By Fadzai Mathabire

Exciting news came in on Friday as Connected Sahara, a network of hubs for creative industries in Southern Africa, issued a press release on their partnership with BancABC which will see funding opportunities for creatives. This comes at a time when the Covid-19 pandemic has exposed the volatility of the creative sector proving “hand to mouth” entrepreneurial and creative hustles to be unsustainable. The news comes as a relief to a sector with most players whose 2020 opportunities were dismissed by the COVID-19 pandemic and lockdown restrictions both locally and globally.

Connected Sahara was launched last year as a creative industries network with the value proposition of connecting people within the entrepreneurial ecosystem through mapping, public programming and enabling dialogue. With only a year in the game, the organisation is already making waves through strategic partnerships set to benefit the industry as a whole. Highlights of their efforts include the CreativeZW Unlocked research that focused on “Creative Entrepreneurial Ecosystem Mapping and the Hub Footprint Stories” in partnership with British Council, and Mapping hub and entrepreneurial activities during COVID-19 through a survey in partnership with IncubatorZw. The hubs network recently partnered with Earground for a dialogue series on Monetizing Digital Content in the Creative Sector which are streamed live on the Earground Facebook page on selected dates. If you haven’t already, this is a time to catch up on as the previous episode available on Facebook.


The partnership with BancABC will “support the creative industry by exploring, nurturing and cultivating partnerships that augment the potential of these industries”, Connected Sahara. In their press statement on Friday, the creative network elucidated that the together with their partner they will “pioneer a programme that seeks to impact the productivity and output of creative works. The partnership will bring together key players in the creative ecosystem including private sector, public sector, government and NGO stakeholders to serve as creative partners”. This will move Zimbabwe a step forward in achieving SDG goal 8 which talks about ‘Promoting sustained, inclusive and sustainable economic growth, full and productive employment and decent work for all.’

However, the creatives themselves have to be ready and willing to make efforts that position them to benefit from the sectorial developments to come. They ought to be alert and keep themselves informed so that the opportunities don’t pass them. They say “knowledge is power”, if this remains true, then the industry lives to benefit from sector specific financial solutions available and easily accessible for the average creative who is willing to learn. Financial wellness for individuals translates to resilience in the sector in unforeseen times. The creative community needs to appreciate the benefits that come with financial inclusion and building cross sector synergies especially now with the digital disruption induced by COVID-19.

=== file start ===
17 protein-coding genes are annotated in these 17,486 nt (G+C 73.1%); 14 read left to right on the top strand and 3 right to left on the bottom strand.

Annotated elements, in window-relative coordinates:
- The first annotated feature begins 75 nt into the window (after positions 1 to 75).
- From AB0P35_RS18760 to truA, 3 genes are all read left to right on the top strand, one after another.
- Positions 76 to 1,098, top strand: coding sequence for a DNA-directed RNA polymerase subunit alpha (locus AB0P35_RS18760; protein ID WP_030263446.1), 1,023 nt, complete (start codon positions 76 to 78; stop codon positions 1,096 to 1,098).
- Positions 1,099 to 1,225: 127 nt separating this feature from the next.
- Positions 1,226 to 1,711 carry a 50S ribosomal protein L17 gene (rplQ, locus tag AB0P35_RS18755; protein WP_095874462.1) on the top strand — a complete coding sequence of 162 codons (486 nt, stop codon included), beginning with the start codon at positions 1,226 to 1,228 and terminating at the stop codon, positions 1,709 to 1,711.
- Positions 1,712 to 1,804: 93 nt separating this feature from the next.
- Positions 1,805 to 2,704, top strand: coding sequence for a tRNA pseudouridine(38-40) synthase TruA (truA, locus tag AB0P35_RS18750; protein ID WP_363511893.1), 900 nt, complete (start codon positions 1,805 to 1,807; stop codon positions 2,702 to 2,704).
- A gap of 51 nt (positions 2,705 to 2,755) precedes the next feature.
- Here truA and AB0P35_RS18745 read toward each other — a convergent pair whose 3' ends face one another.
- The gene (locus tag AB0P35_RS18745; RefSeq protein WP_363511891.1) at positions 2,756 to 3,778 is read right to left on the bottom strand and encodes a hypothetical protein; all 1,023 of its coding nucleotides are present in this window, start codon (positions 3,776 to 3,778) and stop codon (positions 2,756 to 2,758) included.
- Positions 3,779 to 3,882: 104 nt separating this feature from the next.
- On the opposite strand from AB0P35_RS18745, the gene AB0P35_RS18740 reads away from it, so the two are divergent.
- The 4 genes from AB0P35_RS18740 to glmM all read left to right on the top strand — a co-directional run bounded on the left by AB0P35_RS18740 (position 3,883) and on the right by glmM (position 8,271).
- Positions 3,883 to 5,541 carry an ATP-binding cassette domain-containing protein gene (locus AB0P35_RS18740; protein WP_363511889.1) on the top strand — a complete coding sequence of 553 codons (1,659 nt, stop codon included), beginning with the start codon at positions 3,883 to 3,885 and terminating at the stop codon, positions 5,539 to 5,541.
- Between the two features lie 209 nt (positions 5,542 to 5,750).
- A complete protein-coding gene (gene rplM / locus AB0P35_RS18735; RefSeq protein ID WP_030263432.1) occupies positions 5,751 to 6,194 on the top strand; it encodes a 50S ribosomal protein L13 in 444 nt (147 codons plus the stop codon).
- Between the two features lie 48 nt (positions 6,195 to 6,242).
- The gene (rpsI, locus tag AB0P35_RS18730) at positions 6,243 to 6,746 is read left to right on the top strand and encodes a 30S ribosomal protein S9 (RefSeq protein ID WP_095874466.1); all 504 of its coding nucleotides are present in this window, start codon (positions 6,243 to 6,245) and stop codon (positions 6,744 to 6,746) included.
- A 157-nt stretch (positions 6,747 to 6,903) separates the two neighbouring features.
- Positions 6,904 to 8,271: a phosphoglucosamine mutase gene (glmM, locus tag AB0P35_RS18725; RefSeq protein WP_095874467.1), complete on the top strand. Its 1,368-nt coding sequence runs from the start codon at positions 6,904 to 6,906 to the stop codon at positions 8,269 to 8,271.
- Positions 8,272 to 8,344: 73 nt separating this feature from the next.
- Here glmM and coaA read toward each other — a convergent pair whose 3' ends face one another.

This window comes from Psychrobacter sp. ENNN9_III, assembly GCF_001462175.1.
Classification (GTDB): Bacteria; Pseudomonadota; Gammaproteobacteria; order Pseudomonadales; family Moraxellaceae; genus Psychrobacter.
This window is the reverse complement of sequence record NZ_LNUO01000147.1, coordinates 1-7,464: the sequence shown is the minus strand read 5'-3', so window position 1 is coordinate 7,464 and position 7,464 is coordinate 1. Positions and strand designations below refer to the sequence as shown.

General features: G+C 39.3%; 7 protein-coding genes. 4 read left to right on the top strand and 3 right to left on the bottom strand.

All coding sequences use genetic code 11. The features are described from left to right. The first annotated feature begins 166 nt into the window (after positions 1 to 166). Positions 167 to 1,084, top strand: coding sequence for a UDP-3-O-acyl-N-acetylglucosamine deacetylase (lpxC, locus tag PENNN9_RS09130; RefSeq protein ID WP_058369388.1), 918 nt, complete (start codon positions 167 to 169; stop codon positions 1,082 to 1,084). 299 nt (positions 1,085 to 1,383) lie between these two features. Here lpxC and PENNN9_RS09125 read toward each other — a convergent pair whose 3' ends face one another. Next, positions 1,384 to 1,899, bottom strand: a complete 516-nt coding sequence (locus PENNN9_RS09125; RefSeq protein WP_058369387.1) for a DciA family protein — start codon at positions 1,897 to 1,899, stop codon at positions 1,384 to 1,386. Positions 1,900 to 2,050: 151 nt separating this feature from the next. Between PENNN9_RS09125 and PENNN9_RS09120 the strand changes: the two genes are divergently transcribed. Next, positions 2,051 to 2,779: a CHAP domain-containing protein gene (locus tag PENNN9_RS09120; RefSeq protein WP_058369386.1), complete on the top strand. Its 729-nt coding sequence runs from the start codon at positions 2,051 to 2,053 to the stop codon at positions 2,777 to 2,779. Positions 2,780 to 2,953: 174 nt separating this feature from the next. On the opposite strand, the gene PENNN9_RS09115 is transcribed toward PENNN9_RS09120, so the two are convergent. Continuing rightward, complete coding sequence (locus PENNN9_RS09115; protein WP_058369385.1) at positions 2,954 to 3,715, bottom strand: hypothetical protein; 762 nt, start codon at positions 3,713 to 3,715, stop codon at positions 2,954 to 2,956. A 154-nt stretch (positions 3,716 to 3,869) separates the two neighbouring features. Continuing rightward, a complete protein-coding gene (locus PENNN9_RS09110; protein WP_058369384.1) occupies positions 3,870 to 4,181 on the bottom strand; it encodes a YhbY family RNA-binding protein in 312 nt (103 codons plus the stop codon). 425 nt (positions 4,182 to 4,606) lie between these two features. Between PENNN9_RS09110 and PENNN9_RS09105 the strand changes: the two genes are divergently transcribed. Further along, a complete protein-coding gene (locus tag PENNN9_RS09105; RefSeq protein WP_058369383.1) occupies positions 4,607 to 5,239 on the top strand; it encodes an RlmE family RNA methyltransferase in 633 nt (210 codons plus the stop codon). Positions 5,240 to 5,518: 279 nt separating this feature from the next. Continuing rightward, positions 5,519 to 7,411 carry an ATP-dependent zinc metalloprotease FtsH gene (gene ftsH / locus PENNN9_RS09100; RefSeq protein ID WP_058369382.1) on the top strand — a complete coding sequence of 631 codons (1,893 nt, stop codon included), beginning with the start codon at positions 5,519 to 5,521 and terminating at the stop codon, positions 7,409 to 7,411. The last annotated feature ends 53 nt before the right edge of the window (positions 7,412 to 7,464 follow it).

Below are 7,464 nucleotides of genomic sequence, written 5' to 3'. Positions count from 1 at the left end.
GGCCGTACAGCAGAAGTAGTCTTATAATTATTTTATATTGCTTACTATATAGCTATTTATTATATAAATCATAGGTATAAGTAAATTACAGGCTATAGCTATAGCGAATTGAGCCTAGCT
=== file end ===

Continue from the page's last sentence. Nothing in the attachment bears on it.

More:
In the words of managing director of Connected Sahara, Chenesai Mukora-Mangoma “Our role as a creative industry network is to enhance an inter-connected ecosystem towards realizing, harnessing and capturing the potential that lies in the Zimbabwean creative sector. This involves innovative solutions that foster collaborative work, such as the work we are setting out to do with BancABC. This is ground breaking work that aspires to create financial models that will work to increase funding options for creatives”

Like in any other industry, access to funding and finance is one of the pillars that lead to growth. The Creatives Unlocked research established that 41% creatives see “accessing funding and finance as one of the biggest opportunities for business growth”. Greater cash flow would unlock the potential of the Creative Industries. One of the main sources of funding for creative projects is donor funds which are not easily accessible to every individual artist and often come to drive a certain agenda. This opportunity can provide access to funding and finance that scraps off the limitations on creativity and allows artists to be independent and responsible as they grow.


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